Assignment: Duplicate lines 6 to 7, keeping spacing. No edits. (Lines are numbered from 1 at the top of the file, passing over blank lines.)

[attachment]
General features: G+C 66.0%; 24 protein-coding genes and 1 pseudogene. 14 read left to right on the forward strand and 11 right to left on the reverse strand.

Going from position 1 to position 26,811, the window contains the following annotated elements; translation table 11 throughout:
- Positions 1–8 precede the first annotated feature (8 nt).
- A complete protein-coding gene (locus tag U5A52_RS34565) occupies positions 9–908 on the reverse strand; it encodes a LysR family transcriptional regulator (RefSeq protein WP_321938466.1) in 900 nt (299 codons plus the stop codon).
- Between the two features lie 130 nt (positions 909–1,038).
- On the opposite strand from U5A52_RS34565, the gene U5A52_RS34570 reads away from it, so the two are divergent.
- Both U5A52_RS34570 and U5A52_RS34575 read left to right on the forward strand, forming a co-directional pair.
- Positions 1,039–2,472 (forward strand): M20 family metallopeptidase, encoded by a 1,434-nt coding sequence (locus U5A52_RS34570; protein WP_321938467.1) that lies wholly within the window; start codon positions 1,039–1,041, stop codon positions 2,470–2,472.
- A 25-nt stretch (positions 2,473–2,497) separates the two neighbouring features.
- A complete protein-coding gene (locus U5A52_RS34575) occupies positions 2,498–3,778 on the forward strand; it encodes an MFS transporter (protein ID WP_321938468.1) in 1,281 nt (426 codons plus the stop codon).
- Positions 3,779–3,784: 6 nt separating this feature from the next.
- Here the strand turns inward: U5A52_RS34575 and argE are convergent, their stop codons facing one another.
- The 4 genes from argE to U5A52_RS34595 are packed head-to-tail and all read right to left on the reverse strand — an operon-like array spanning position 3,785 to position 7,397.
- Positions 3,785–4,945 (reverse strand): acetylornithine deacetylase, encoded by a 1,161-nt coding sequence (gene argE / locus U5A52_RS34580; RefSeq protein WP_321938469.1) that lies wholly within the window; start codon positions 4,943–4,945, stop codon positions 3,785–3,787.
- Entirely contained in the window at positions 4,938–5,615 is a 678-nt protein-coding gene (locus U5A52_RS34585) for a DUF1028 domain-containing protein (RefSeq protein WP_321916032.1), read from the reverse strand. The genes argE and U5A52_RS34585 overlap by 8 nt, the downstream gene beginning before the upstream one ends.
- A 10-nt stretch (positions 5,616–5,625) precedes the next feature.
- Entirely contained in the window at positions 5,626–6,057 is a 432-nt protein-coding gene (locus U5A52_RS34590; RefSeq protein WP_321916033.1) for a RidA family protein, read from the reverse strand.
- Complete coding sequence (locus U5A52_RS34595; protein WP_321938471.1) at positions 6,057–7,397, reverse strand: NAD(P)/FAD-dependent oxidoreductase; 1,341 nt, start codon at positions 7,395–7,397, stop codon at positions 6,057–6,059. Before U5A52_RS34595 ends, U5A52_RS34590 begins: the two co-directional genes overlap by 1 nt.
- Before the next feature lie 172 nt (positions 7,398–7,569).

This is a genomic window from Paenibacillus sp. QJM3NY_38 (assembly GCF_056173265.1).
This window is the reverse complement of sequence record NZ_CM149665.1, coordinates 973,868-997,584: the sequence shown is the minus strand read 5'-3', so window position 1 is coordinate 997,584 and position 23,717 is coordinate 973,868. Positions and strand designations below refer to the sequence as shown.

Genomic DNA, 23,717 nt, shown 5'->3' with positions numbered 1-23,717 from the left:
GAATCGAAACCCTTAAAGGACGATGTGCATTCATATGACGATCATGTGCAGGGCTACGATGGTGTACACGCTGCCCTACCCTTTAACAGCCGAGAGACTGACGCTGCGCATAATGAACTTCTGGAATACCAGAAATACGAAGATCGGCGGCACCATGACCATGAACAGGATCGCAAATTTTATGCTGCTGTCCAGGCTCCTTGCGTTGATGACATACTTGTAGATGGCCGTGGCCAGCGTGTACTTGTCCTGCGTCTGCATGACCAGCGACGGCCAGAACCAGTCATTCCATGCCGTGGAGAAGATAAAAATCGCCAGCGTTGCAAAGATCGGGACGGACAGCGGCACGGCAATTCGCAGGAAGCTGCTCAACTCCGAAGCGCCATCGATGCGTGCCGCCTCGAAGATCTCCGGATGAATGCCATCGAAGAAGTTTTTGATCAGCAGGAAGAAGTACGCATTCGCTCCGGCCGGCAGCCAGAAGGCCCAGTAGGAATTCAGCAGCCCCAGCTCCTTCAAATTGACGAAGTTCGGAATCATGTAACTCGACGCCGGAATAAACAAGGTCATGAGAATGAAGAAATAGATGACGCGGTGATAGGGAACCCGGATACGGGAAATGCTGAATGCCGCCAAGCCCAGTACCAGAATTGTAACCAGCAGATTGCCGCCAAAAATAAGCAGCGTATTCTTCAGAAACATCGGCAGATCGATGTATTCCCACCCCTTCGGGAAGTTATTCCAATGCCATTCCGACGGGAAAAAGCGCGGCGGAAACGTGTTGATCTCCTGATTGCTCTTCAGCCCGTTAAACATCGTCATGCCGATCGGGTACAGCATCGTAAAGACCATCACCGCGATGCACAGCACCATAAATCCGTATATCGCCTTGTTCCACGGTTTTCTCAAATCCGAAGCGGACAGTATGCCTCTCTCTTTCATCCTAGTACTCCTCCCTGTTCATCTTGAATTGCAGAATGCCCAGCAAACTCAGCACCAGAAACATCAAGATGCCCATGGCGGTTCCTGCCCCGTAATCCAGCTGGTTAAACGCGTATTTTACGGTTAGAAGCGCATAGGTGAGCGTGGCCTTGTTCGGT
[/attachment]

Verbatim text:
- On the opposite strand from U5A52_RS34565, the gene U5A52_RS34570 reads away from it, so the two are divergent.
- Both U5A52_RS34570 and U5A52_RS34575 read left to right on the forward strand, forming a co-directional pair.